Wednesday, March 11, 2009


Connie Kleinjans contemporary art30x40x1.5, acrylic and multimedia on stretched canvas

This painting instantly became a favorite. It has mood and depth. I named it Abyss because it reminds me of being under water, and the filtered light you see when you look up. Trite? Maybe. Was the movie long ago enough? Anyway, while developing it I had worked on a really textured underpainting, and it just wasn't right. Then I remembered the Keep It Simple, Stupid (KISS) rule. So I schlepped it up on my easel and had at it with my puddles of paint and rags and eye droppers, and even a brush or two. The more I simplified, the more I liked it. The orange and yellow parts left of center are about all that's left of the underpainting. Finally, not sure if it felt done, I rotated it to see it with different sides up (this is hard for realism painters to do). Once I got to this orientation I had that sudden "Yes!" feeling. Don't you love that bubble of excitement that rises through your solar plexis? (Of course, it doesn't do as much for my husband, which is useful to keep in mind.)

I haven't been able to paint as much recently. As I mentioned, I'm preparing to apply to a gallery or two. I don't have a lot of abstracts yet, but the number is growing. I've also been working on a web site; it will have a subset of the paintings here, since I don't know that I need to maintain two sites as exhaustively as I do this one. And I've been assembling an artist's statement and business cards and I'm working on a brochure. So, busy.

I had lunch with a wonderful plein air painter named Sandy Ostrau, who lives not far from me. Check her stuff out. It has great use of brushstroke and color, and she does that simplicity thing just wonderfully by doing a series of paintings in which she eliminates unnecessary detail. (Sounds like Strunk & White: "Omit needless words!") It actually makes me want to try redoing a few still lifes to see if I can simplify. This is a bit of a surprise, but not a shock. What I'm learning is that in making art you have to do what feels right.

If anyone has any hints on artist's statement, I could use them. Mine is a bit melodramatic right now.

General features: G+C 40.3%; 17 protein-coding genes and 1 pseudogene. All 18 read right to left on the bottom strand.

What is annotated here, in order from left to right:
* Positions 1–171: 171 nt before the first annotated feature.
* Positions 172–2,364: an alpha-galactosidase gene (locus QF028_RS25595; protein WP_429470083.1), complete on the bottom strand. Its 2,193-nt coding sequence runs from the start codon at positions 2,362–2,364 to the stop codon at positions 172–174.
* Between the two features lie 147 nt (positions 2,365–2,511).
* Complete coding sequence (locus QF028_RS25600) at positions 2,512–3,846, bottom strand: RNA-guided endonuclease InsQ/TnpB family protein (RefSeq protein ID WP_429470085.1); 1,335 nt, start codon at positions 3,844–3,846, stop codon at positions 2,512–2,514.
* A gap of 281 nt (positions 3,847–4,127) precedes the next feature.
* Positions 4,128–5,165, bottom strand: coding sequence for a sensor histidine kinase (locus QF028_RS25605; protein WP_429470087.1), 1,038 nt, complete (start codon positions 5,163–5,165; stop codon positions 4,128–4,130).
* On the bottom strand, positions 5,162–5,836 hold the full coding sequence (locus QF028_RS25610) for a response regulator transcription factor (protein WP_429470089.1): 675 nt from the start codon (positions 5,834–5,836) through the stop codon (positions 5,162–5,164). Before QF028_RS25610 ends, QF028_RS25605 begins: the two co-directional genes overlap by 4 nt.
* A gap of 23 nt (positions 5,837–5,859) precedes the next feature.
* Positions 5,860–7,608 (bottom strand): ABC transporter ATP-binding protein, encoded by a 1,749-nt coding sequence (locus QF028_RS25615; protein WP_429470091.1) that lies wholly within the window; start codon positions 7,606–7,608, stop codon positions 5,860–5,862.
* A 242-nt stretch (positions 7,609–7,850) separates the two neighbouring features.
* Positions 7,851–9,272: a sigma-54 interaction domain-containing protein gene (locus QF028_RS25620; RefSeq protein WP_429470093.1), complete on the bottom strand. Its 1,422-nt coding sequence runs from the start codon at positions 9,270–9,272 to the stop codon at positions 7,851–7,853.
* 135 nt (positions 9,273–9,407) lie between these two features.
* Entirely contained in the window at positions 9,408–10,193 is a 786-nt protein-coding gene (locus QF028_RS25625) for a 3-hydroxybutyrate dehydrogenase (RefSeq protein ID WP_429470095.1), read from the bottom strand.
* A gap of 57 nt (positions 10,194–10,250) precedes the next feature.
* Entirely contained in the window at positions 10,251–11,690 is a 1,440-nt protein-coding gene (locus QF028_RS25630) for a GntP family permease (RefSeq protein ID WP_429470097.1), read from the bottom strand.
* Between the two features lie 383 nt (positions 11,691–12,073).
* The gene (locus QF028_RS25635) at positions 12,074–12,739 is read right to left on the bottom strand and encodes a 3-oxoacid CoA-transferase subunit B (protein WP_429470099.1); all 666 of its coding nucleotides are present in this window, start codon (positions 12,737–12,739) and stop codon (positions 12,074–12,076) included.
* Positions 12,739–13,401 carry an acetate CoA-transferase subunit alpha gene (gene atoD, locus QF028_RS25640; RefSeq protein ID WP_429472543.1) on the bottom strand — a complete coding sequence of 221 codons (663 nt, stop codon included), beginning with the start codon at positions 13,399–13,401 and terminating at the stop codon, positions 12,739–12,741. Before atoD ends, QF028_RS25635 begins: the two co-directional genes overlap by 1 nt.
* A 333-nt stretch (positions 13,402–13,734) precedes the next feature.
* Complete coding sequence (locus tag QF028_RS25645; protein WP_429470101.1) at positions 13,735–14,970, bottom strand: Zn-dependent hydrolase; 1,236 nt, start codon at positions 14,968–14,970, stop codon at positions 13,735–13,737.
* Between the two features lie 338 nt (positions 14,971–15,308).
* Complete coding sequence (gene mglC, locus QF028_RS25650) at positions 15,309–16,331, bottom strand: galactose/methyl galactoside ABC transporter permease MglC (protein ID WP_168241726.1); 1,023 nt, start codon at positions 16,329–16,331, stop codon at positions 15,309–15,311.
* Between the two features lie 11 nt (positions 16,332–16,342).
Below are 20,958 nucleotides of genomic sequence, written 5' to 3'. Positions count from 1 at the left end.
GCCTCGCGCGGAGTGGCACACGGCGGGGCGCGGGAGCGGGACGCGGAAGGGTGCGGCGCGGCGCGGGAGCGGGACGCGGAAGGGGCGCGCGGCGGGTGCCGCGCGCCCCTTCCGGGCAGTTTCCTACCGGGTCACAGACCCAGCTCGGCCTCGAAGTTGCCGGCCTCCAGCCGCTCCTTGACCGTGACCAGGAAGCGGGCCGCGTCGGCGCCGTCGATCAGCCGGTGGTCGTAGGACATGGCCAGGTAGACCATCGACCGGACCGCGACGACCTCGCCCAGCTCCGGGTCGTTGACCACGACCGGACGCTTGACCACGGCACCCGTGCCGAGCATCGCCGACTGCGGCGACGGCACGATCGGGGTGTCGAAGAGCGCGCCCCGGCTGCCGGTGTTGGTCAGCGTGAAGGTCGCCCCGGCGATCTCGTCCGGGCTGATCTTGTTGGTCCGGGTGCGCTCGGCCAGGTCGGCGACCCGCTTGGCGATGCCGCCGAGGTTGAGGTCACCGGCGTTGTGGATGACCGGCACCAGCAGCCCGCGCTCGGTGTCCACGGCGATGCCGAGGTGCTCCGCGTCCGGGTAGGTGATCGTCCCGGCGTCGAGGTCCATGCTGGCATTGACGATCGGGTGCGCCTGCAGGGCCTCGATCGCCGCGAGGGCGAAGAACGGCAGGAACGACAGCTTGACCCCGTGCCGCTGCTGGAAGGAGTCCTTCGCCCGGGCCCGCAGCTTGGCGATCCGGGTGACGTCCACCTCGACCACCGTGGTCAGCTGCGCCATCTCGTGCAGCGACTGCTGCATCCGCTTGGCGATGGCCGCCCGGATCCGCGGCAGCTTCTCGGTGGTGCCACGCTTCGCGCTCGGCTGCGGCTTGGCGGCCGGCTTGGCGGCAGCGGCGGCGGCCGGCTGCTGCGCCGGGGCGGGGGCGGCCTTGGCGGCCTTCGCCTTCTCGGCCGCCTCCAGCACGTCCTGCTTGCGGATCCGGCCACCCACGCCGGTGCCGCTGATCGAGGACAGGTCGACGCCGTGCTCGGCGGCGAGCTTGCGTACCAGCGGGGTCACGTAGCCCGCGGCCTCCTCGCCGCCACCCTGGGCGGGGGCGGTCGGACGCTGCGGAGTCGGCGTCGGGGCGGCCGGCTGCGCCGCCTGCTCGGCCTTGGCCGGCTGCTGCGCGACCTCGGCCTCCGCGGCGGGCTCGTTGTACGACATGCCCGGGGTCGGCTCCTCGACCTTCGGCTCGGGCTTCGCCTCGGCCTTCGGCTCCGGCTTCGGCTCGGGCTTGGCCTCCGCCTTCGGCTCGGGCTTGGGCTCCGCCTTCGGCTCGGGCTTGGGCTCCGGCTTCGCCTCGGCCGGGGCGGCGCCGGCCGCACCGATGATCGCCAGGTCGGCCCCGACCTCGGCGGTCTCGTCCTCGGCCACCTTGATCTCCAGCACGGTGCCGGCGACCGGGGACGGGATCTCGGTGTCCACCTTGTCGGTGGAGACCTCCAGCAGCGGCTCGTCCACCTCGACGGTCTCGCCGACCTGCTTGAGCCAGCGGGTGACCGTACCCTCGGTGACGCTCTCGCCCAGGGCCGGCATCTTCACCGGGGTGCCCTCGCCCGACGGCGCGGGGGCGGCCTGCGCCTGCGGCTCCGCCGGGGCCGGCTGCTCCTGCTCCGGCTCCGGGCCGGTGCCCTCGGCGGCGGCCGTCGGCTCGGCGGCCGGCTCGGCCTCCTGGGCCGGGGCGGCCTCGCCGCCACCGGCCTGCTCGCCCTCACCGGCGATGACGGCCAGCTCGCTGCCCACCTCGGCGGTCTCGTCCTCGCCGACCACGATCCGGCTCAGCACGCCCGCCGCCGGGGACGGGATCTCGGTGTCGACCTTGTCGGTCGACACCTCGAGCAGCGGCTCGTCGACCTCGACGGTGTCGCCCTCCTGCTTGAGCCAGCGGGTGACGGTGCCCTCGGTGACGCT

1. Looks like you've been having a lot of fun with these abstracts. Are you abandoning realism or just taking a break?

  2. Hi Diana. Thanks for dropping by. Actually, I have no idea what my plans are vis a vis realism and still lifes. I'm learning to go by what feels right, and right now the abstracts feel right. But I have a hankerin' to try reductionsim painting (I made that up) with a still life: paint it again, eliminating all unnecessary details. And again after that, simplifying even more. Might love it. Might not. :)

  3. After your comment on my blog I am totally jealous! You've gotten to travel to all those wonderful places AND sample their sushi! I bet Tokyo did have the best. I would go there in a heart beat if I could. Sadly, my husband doesn't like sushi and with our tight budget right now I haven't had any in almost a year. *Sniff*

    BTW - Sandy's work is amazing!

    I think the title for this is very appropriate. When I look at it I feel enveloped by it. Lovely, really lovely!

    Best of luck with the galleries, I hope they love your work as much as I do.

    Oh, and one of the art associations I belong to gave us a questionnaire to fill out that is suppose to help develop an artist statement. If you want me to email you the form let me know.

  4. Hi Connie,

    You asked about the texture of the sushi painting. It's a recycled canvas so, it's gesso over an unsuccessful painting which gave it lots of bumps.

  5. I'm new to viewing your blog, but am enjoying your abstracts very much. You do have that most important element--from the gut.

    I also went to your website and read your artist's statement. Your first paragraph says it all! What you've written comes from the heart and that expression jumps from the words to the reader. It doesn't appear melodramatic in the least. Maybe that's all you need.

    Best of luck!

  6. Hi Melinda. Wow, thank you! Thanks for the kind comment on my paintings and also for the input on the statement. It kind of seemed like it might be too over-the-top. I'm glad that it conveys something real.

    I dropped by your site! Nice work! I'll be looking through it some more.

  7. Kim, you're a doll! Thanks for the file and information you sent, and for the wishes on approaching galleries. Some things are hard for those of us who are initially shy.

  8. i enjoy browsing through your work and writings- like a nice walk in the art gallery.

    will come back and visit you soon..

    from One Day at a time/

  9. Hi Silver. Thanks for your kind words. I sometimes thing I talk (write) too much. I guess I have a philosophical bent. Your blogs are lovely (and touching).